MOUNTAIN VIEW, Calif. — Google has been quite busy improving the hardware for its highly customizable Project Ara smartphones.
The latest version of the Spiral 2 prototype features a 3G modem and an RF bus that will support antennas, and it contains a totally different type of processor — application-specific integrated circuits (ASICs), rather than field-programmable gate arrays (FPGAs), Paul Eremenko, director of Project Ara, announced at the Project Ara Module Developers Conference on the Google campus today.
What’s more, Google has developed 11 prototype modules to slide into the phone (Google declined to identify them); more should be on the way when developers come up with their own modules. And the magnets that can keep the modules stuck onto the backbone of the phone have been relocated from the modules themselves into the frame.
Google has scrapped the original plan to depend heavily on 3D printing for the Ara hardware. A dye sublimation process will be used instead, Eremenko said.
A Spiral 3 prototype is now in the works, he added.
As for the cost of an Ara phone, it will depend on which modules people select.
Google’s Project Ara is based on the goal of giving consumers more choice in terms of its capabilities, appearance, composition, cost, and life span. Google will do that by providing the basic frame, or “endoskeleton,” that can hold the swappable modules of batteries, storage, processors, cameras, speakers, and other components — as opposed to a slab of a phone whose parts cannot be tinkered with. The strategy could help Google get smartphones into the hands of millions or even billions of people who’ve never had them.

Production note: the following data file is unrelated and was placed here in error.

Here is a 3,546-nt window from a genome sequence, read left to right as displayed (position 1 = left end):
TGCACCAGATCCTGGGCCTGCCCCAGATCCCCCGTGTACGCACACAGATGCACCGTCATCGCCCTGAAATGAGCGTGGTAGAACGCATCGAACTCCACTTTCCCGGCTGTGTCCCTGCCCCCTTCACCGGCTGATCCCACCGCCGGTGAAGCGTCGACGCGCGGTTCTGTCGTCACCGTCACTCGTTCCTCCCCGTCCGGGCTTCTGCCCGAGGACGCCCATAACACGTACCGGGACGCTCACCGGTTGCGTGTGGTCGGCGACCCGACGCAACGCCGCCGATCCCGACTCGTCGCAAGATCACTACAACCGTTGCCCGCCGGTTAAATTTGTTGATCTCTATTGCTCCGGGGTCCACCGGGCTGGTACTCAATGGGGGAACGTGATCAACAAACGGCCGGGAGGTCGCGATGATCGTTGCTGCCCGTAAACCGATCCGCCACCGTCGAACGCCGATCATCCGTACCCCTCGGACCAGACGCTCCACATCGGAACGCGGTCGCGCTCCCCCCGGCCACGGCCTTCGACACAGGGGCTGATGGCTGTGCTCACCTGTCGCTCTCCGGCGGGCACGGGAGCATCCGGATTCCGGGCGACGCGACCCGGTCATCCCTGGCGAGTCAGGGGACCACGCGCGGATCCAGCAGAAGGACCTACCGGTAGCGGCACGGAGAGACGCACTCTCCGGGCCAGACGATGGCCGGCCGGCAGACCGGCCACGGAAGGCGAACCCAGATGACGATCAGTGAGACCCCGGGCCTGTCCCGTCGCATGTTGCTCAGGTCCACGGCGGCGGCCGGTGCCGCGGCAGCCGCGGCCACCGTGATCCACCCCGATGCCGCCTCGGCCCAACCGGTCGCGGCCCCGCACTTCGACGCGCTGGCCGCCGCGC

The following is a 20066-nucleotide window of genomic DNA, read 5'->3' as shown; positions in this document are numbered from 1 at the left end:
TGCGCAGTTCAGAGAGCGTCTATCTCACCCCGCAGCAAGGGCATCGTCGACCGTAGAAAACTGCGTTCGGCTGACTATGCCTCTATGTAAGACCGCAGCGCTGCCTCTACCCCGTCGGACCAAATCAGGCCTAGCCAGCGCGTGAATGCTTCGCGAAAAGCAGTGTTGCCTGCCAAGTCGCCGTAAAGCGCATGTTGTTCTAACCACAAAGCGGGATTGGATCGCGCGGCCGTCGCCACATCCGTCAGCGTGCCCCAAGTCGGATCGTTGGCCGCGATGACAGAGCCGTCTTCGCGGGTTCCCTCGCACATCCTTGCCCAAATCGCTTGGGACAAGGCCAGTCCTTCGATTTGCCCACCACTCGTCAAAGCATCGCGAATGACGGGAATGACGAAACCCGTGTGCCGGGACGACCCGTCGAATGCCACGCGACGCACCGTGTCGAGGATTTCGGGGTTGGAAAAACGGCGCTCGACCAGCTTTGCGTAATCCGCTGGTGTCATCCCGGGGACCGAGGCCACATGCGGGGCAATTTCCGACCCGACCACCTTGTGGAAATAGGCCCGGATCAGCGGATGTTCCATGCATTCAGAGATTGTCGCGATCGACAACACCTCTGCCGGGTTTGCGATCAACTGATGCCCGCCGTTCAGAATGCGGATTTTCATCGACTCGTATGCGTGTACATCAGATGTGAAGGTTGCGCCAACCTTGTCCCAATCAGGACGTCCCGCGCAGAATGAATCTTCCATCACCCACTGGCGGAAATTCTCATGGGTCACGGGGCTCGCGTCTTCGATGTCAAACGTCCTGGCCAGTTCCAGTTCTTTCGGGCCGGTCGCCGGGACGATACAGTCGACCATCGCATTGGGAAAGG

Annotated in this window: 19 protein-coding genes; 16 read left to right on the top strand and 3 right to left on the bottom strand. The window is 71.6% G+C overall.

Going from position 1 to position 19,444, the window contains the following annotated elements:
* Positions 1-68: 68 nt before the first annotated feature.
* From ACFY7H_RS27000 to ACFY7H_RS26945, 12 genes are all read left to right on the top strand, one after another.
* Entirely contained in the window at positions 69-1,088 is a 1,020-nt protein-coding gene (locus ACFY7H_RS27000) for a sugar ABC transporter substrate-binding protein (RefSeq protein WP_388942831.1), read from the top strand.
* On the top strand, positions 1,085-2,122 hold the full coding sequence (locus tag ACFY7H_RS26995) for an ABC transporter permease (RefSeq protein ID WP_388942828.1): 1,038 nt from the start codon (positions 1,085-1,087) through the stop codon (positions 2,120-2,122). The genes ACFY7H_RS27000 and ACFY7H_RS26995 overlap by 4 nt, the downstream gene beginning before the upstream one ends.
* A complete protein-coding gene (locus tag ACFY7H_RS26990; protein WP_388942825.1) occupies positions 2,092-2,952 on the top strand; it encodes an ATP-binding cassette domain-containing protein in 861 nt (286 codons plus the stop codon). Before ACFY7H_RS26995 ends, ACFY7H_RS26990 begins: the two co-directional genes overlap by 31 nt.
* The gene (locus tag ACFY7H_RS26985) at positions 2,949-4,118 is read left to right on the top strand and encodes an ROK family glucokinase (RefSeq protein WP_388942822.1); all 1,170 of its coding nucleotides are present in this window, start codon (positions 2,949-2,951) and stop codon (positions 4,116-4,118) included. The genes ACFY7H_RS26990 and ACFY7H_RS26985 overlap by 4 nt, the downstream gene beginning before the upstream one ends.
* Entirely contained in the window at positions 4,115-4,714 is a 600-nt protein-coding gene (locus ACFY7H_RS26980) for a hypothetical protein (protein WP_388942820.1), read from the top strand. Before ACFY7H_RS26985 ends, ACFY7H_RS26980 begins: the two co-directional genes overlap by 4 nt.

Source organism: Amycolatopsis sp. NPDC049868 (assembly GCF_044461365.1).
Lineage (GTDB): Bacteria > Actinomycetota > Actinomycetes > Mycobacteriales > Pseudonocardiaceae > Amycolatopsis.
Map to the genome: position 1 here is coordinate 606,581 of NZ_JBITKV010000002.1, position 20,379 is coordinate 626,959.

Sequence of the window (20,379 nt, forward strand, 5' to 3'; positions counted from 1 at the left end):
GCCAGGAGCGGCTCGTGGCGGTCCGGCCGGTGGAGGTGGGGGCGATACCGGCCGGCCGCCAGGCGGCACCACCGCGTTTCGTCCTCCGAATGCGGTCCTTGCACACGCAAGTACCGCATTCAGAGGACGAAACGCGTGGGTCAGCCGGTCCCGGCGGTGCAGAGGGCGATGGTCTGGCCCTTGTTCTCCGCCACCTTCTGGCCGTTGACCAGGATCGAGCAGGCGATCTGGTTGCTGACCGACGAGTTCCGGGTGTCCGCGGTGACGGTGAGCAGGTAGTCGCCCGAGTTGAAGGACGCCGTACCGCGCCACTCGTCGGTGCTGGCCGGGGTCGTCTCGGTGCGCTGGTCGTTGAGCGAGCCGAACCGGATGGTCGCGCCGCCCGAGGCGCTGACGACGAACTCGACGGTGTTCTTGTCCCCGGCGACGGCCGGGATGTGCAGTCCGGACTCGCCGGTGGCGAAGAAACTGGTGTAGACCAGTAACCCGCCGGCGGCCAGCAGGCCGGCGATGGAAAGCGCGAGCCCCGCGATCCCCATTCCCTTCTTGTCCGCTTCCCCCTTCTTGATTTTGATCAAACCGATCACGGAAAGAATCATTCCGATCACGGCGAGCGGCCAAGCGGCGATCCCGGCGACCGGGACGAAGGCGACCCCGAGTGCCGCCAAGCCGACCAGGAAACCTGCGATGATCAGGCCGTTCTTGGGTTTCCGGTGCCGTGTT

Architecturally, though, the model isn’t completely new. Do-it-yourself types have built computers containing only the components they want for several years. Even servers for data centers have seen a similar level of customization, thanks to Facebook’s Open Compute Project. With Project Ara, this degree of personalization could come to smartphones at scale.
Project Ara came to light in 2013, when Eremenko, at that time within Motorola’s Advanced Technology and Projects group, disclosed just a bit of information about the initiative in a blog post. The group stuck around Google after Google sold off Motorola Mobility to Lenovo.
Four months after word of Ara first came out, Time reported that Google intended to roll out $50 Ara phones packing Wi-Fi connectivity within a year.
Today Google announced a “market pilot” in Puerto Rico that would begin later this year. A global launch could come later, Eremenko said.
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